- a small furrow or crease in the skin, especially of the face, as from aging or frowning.
- a temporary slight ridge or furrow on a surface, due to contraction, folding, crushing, or the like.
- to form wrinkles in; corrugate; crease: Don't wrinkle your dress.
- to become wrinkled.
Origin of wrinkle1
- an ingenious trick or device; a clever innovation: a new advertising wrinkle.
Origin of wrinkle2
Examples from the Web for wrinkle
This could signify a lot of things: a renewed drive by labor, or some wrinkle in the tax code that I'm not aware of.Why Are So Many New Labor Groups Forming?
June 12, 2013
And this "no budget, no pay" wrinkle is bound to be popular.The New GOP Ploy Is Way More Radical
January 23, 2013
But there was a wrinkle, meant to distinguish between people at different levels of the income scale.Romney–Ryan: The Rich Voter’s Dream Ticket
August 11, 2012
The implants may stay in place but the skin around it will wrinkle and sag as the loss of subcutaneous fat takes place.Your Puffy-Face Moments, Inspired by Ashley Judd
April 13, 2012
And being perhaps the most famous transsexual in America adds a wrinkle (or an asterisk) to his male experience.Chaz Bono Defies Critics
September 13, 2011
He said if they was any longer they'd wrinkle under the arms.The Rise of Roscoe Paine
Joseph C. Lincoln
It had become a grimace that creased every wrinkle into prominence.The Paliser case
They wrinkle up their upper lips to leave their fangs exposed.From Pole to Pole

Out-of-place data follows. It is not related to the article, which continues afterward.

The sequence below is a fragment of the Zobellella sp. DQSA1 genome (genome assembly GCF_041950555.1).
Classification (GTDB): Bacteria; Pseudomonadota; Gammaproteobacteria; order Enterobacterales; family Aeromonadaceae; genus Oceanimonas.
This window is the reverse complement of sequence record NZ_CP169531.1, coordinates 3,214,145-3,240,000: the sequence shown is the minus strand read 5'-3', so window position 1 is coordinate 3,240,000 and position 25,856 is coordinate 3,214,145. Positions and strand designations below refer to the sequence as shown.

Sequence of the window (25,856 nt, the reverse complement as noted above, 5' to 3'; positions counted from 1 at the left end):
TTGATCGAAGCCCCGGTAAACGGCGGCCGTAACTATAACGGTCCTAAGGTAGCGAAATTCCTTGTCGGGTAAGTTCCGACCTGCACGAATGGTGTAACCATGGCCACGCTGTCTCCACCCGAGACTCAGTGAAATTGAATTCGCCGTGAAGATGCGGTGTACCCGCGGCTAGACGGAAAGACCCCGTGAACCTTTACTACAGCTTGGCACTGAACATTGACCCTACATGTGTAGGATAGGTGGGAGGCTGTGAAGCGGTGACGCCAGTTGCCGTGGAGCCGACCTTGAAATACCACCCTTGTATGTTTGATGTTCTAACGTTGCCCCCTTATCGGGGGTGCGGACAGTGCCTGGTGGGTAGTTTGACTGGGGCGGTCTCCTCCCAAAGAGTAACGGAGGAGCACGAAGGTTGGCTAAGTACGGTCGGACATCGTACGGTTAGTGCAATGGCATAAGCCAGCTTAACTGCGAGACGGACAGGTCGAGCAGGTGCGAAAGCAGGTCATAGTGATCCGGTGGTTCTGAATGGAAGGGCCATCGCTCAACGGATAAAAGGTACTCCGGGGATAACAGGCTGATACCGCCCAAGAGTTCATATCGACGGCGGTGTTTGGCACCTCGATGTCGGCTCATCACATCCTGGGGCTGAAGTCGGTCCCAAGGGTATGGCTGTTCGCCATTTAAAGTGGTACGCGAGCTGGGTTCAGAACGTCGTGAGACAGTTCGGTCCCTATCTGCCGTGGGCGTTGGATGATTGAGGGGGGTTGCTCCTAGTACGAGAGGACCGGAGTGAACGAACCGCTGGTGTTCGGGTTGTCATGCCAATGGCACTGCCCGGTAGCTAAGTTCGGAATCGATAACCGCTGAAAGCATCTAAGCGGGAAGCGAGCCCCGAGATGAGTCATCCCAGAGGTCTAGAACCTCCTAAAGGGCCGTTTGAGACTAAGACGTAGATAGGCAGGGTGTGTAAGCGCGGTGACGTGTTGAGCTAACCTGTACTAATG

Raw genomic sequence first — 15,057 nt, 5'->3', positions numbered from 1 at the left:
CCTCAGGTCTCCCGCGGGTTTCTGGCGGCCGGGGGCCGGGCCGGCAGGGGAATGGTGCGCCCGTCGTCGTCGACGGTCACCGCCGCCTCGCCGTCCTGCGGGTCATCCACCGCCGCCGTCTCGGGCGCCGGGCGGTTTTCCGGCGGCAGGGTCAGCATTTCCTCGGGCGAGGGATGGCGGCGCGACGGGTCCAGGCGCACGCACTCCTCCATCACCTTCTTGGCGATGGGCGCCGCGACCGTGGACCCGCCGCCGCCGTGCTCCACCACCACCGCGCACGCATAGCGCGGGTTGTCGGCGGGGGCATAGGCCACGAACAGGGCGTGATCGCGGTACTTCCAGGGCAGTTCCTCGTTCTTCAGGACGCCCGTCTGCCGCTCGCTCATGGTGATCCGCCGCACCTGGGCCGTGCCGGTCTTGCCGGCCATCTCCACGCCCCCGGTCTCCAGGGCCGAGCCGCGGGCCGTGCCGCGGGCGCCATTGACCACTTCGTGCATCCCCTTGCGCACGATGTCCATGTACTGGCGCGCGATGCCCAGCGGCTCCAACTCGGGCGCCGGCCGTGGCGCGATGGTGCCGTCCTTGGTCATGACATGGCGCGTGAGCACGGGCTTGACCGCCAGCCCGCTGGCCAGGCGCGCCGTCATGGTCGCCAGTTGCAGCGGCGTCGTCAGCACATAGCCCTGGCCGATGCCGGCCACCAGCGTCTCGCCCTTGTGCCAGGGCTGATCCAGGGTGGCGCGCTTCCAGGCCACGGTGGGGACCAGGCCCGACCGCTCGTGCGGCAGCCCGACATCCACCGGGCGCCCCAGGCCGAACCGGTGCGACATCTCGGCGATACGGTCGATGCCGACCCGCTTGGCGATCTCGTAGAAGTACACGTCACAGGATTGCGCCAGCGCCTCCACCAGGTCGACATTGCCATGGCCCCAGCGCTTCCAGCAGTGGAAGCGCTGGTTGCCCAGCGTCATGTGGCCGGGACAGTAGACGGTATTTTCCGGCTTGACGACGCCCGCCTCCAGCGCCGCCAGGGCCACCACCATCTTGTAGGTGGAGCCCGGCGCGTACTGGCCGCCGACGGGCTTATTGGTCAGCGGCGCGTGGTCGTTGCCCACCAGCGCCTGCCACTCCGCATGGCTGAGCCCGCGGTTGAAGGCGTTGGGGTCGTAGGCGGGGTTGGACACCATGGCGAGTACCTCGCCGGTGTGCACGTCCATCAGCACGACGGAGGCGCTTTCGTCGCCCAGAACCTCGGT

Sven Anders Hedin
It seemed as if that kiss smoothed every wrinkle of worry from the man's brow.The Story of Glass
Sara Ware Bassett
The third might have been in a wrinkle of the bag, without your feeling it!The Ocean Waifs
- a slight ridge in the smoothness of a surface, such as a crease in the skin as a result of age
- to make or become wrinkled, as by crumpling, creasing, or puckering
- informal a clever or useful trick, hint, or dodge
Word Origin and History for wrinkle
c.1400 (implied in wrinkling), probably from stem of Old English gewrinclod "wrinkled, crooked, winding," past participle of gewrinclian "to wind, crease," from perfective prefix ge- + -wrinclian "to wind," from Proto-Germanic *wrankjan (see wrench (v.)). Related: Wrinkled.
"fold or crease in the extenal body," late 14c.; in cloth or clothing from early 15c., probably from wrinkle (v.). Meaning "defect, problem" first recorded 1640s; that of "idea, device, notion" (especially a new one) is from 1817.